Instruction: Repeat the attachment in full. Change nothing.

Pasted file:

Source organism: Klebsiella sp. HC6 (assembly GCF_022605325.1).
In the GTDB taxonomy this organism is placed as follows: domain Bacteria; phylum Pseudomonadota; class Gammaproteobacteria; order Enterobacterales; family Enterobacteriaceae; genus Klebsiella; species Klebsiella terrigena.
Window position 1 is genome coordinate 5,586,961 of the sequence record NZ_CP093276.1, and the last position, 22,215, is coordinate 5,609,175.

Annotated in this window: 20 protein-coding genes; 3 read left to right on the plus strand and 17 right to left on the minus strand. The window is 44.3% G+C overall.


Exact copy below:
Source organism: Klebsiella sp. HC6 (assembly GCF_022605325.1).
In the GTDB taxonomy this organism is placed as follows: domain Bacteria; phylum Pseudomonadota; class Gammaproteobacteria; order Enterobacterales; family Enterobacteriaceae; genus Klebsiella; species Klebsiella terrigena.
Window position 1 is genome coordinate 5,586,961 of the sequence record NZ_CP093276.1, and the last position, 22,215, is coordinate 5,609,175.

Annotated in this window: 20 protein-coding genes; 3 read left to right on the plus strand and 17 right to left on the minus strand. The window is 44.3% G+C overall.